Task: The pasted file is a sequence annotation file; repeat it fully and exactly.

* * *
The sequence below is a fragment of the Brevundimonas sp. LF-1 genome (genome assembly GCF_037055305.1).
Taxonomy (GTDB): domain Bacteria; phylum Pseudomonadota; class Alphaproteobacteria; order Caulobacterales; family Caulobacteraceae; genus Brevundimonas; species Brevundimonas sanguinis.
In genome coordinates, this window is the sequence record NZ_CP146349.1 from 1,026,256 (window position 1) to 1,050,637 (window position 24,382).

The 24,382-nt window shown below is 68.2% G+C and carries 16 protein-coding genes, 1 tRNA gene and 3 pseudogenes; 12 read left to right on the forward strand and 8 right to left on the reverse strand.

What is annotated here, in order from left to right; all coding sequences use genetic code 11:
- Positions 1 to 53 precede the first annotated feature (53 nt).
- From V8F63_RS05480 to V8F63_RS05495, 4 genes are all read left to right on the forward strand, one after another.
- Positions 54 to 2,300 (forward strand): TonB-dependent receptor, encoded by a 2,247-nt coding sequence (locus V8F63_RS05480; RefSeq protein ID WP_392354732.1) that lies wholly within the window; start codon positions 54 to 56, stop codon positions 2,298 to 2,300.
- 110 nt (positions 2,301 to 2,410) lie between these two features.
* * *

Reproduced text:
The sequence below is a fragment of the Brevundimonas sp. LF-1 genome (genome assembly GCF_037055305.1).
Taxonomy (GTDB): domain Bacteria; phylum Pseudomonadota; class Alphaproteobacteria; order Caulobacterales; family Caulobacteraceae; genus Brevundimonas; species Brevundimonas sanguinis.
In genome coordinates, this window is the sequence record NZ_CP146349.1 from 1,026,256 (window position 1) to 1,050,637 (window position 24,382).

The 24,382-nt window shown below is 68.2% G+C and carries 16 protein-coding genes, 1 tRNA gene and 3 pseudogenes; 12 read left to right on the forward strand and 8 right to left on the reverse strand.

What is annotated here, in order from left to right; all coding sequences use genetic code 11:
- Positions 1 to 53 precede the first annotated feature (53 nt).
- From V8F63_RS05480 to V8F63_RS05495, 4 genes are all read left to right on the forward strand, one after another.
- Positions 54 to 2,300 (forward strand): TonB-dependent receptor, encoded by a 2,247-nt coding sequence (locus V8F63_RS05480; RefSeq protein ID WP_392354732.1) that lies wholly within the window; start codon positions 54 to 56, stop codon positions 2,298 to 2,300.
- 110 nt (positions 2,301 to 2,410) lie between these two features.